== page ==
But more than that, I’m grateful that my husband is healthy, because back in March, when this whole thing started, I was so scared he wouldn’t be. Bill is an internist who mostly sees patients in clinic, but sometimes does weeks in the hospital. Today, actually, is his last day of seven in a row on hospital service. In these last couple of months, he’s treated patients who he feared had the coronavirus — and thankfully, they didn’t. He’s also worn a surgical mask (instead of an N-95) to treat a non-COVID patient who later turned out to have the disease. It’s been such a roller coaster.

I was also worried I would give him the virus. But, nothing.

About once a year, Bill gets the flu, and it can be a pretty violent affair — for 24 hours, he retreats to bed and can barely move. Then he’s up, and it’s over, and he returns to work. This year, that happened in January. I don’t think it was the coronavirus because I got that bug after him (as I’ve mentioned before, I get everything), and it did not feel anything like what felled me in March. It felt, basically, like the flu.

I worried that, for Bill, COVID-19 would be the flu on steroids. But so far, it’s been more like one of the colds that whip through our house from time to time: knocking me sideways, inconveniencing a kid or two, slipping right past my husband without so much as a sniffle.

I’m also grateful for the health of my parents and their partners. It’s not clear at this point if my father’s stroke last month was caused by a heart arrhythmia or by the coronavirus. He’s tested negative for the virus and the antibody test failed to come up with anything, but his constellation of symptoms was so strange that even his doctor has floated the possibility. In any case, he’s well again, as is his wife, Joyce, and for that I’m thankful.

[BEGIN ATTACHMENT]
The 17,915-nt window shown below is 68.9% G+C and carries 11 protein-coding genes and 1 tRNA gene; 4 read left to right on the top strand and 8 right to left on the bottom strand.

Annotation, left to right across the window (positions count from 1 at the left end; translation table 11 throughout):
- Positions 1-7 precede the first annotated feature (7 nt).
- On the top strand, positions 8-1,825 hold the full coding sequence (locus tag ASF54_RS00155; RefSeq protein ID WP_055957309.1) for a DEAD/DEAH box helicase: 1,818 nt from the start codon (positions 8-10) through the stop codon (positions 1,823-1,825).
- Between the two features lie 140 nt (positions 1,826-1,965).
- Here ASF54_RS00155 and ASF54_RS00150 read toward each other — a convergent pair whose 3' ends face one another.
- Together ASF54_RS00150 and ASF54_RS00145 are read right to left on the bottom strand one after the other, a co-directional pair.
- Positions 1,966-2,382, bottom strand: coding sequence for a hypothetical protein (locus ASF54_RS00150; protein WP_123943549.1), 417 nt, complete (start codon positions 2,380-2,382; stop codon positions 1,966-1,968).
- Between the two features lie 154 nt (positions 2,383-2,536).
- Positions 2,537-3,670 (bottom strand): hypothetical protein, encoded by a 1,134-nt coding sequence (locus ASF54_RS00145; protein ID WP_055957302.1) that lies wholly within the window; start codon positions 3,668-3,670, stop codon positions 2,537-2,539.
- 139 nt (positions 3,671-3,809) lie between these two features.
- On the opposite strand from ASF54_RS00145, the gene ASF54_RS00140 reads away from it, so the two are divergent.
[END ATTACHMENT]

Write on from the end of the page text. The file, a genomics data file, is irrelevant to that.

My mother’s boyfriend, Richard, continues to recover, which in itself feels like a miracle, because he’s spent the entirety of 2020 so far quite ill from metastatic kidney cancer. But every time we see him these days, he stands a little straighter and his color’s a little brighter. My mom has stayed healthy, though the effort of nearly cutting herself off from the world leaves her quite bored.

My in-laws in upstate New York are healthy. My brother, and my husband’s brother, and their families are healthy. So are my kids. So is my extended family. So are my friends. At least, as far as I know.

I’ve never thought so much about illness at a time when I’m surrounded by such an abundance of good, even robust health.

The virus has, for the most part, treated my world gently. I pray it continues that way, for me and for you.

Sunday Interview: Liam

May 17, 2020

My oldest son, Liam, was supposed to spend this spring in Ghana. Then the coronavirus hit, and he took up bike riding instead.

Since he landed at LAX on March 17, on a plane from Accra, Ghana by way of Dulles International, he’s logged roughly 1,700 miles on his dad’s bike (a Surly Straggler, for those who care about such things). He’s ridden south to Redondo and north to Malibu; up Benedict Canyon and down Coldwater; east as far as Pasadena, and northwest into Agoura. Last week, he hit a personal goal with a 106 mile ride that took him over the Sepulveda Pass, through the San Fernando and Conejo Valleys, across the hilly farmland separating Thousand Oaks and Camarillo, and to the campus of Cal State Channel Islands, where he spent last summer working as a counselor at a sleep-away camp. Then he wound through more farmland to Pacific Coast Highway, until he climbed up Temescal in the Pacific Palisades and headed home to Mar Vista — seven hours total (Bill — my husband, his dad — and his younger brother were his wingmen, meeting him along the way with food and drink).